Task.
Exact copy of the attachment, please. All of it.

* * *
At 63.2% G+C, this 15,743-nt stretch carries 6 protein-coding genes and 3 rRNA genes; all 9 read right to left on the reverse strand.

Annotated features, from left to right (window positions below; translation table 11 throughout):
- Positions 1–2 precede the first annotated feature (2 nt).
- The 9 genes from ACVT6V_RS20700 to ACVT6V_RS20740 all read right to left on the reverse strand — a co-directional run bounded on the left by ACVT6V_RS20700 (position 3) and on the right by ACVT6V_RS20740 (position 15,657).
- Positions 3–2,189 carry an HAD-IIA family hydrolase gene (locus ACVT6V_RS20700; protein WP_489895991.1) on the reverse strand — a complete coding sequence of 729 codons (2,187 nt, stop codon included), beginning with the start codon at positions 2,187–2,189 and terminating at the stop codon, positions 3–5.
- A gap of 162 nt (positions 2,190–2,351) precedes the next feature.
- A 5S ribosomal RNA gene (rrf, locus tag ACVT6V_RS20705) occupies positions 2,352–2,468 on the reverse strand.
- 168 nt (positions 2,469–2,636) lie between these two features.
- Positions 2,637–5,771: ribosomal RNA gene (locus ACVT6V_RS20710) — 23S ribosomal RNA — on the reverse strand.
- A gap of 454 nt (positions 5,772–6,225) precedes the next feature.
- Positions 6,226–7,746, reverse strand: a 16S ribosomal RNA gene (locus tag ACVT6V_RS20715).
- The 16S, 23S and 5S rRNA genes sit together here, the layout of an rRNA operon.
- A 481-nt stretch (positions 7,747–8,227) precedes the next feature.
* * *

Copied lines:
At 63.2% G+C, this 15,743-nt stretch carries 6 protein-coding genes and 3 rRNA genes; all 9 read right to left on the reverse strand.

Annotated features, from left to right (window positions below; translation table 11 throughout):
- Positions 1–2 precede the first annotated feature (2 nt).
- The 9 genes from ACVT6V_RS20700 to ACVT6V_RS20740 all read right to left on the reverse strand — a co-directional run bounded on the left by ACVT6V_RS20700 (position 3) and on the right by ACVT6V_RS20740 (position 15,657).
- Positions 3–2,189 carry an HAD-IIA family hydrolase gene (locus ACVT6V_RS20700; protein WP_489895991.1) on the reverse strand — a complete coding sequence of 729 codons (2,187 nt, stop codon included), beginning with the start codon at positions 2,187–2,189 and terminating at the stop codon, positions 3–5.
- A gap of 162 nt (positions 2,190–2,351) precedes the next feature.
- A 5S ribosomal RNA gene (rrf, locus tag ACVT6V_RS20705) occupies positions 2,352–2,468 on the reverse strand.
- 168 nt (positions 2,469–2,636) lie between these two features.
- Positions 2,637–5,771: ribosomal RNA gene (locus ACVT6V_RS20710) — 23S ribosomal RNA — on the reverse strand.
- A gap of 454 nt (positions 5,772–6,225) precedes the next feature.
- Positions 6,226–7,746, reverse strand: a 16S ribosomal RNA gene (locus tag ACVT6V_RS20715).
- The 16S, 23S and 5S rRNA genes sit together here, the layout of an rRNA operon.
- A 481-nt stretch (positions 7,747–8,227) precedes the next feature.